74 screens of legalese don’t protect your data – here’s a blueprint for new laws that could make a difference
by Fred H. Cate, Distinguished Professor and C. Ben Dutton Professor of Law, Indiana University on April 10, 2019 at 10:48 am
Consumers want better protection for their data, and businesses want clear national laws. Yet there is virtually no consensus about what a broad privacy law should entail.
Facebook’s ‘pivot’ is less about privacy and more about profits
by Bhaskar Chakravorti, Dean of Global Business, The Fletcher School, Tufts University on March 14, 2019 at 10:38 am
CEO Mark Zuckerberg’s claimed intent to focus on privacy will be hard to execute, will not happen soon and does not address major concerns about the company’s role in society.
Kids need to learn about cybersecurity, but teachers only have so much time in the day
by Joanne Orlando, Researcher: Technology and Learning, Western Sydney University on February 26, 2019 at 5:33 am
While shifting cyber safety education beyond privacy is a step in the right direction, teachers already have to contend with an overcrowded curriculum.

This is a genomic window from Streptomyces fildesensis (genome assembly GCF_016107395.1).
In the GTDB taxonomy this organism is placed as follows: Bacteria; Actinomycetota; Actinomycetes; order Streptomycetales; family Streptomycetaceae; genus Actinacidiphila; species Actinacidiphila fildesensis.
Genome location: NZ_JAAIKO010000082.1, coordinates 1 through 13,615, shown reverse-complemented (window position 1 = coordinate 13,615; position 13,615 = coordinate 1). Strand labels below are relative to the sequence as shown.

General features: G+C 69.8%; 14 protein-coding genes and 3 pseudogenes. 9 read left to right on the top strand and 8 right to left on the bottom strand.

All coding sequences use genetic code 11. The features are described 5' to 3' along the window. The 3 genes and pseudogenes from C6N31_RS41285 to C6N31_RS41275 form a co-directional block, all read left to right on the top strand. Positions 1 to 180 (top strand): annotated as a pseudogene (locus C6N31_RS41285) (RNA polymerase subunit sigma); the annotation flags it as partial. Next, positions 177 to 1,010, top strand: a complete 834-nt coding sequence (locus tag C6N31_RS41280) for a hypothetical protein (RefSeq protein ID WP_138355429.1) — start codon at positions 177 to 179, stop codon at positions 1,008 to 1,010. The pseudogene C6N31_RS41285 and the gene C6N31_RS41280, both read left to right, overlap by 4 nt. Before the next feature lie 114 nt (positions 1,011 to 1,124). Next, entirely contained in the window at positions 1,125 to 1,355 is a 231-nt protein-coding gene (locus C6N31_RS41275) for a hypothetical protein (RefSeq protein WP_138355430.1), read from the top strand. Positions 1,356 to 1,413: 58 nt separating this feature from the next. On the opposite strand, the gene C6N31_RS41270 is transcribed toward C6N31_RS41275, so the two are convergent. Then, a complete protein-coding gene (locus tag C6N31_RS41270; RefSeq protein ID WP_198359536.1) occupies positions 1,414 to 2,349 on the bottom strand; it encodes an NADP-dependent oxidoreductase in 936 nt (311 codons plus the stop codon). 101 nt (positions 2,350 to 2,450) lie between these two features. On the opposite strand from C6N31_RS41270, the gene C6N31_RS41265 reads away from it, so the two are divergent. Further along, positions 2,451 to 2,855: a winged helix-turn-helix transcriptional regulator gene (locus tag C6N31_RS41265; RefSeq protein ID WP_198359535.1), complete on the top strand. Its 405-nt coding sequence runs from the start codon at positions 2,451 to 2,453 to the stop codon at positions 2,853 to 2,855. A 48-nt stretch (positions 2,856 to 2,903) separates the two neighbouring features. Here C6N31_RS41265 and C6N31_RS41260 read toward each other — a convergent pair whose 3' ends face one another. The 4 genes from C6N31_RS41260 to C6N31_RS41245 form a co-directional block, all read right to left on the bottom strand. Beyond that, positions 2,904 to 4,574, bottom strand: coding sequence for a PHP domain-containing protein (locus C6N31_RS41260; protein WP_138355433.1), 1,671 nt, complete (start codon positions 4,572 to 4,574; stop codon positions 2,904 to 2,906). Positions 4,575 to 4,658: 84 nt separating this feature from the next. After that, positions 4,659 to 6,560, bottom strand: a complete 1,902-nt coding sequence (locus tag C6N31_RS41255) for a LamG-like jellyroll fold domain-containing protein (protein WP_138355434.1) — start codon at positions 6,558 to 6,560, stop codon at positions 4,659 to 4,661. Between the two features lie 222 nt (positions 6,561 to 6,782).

Amazon, Facebook and Google don’t need to spy on your conversations to know what you’re talking about
by Jason Nurse, Assistant Professor in Cyber Security, University of Kent on January 16, 2019 at 12:44 pm
If you’re worried your phone is recording your private conversations, look closer at the data you’ve already agreed to give away.
Transparency and privacy: Empowering people through blockchain
by Ajay Kumar Shrestha, PhD Candidate, University of Saskatchewan on January 15, 2019 at 11:35 pm
Blockchain technologies can support users in controlling access to their data through smart contracts that both empower and protect users.
When ‘what’s on your mind’ is tragic, not happy – sharing sad news on social media
by Nazanin Andalibi, Assistant Professor, School of Information, University of Michigan on October 30, 2018 at 3:32 pm
How do women decide whether – and what – to say about their pregnancy loss experiences on social media?
Illuminating the ‘dark web’
by Robert Gehl, Associate Professor of Communication, University of Utah on October 30, 2018 at 10:46 am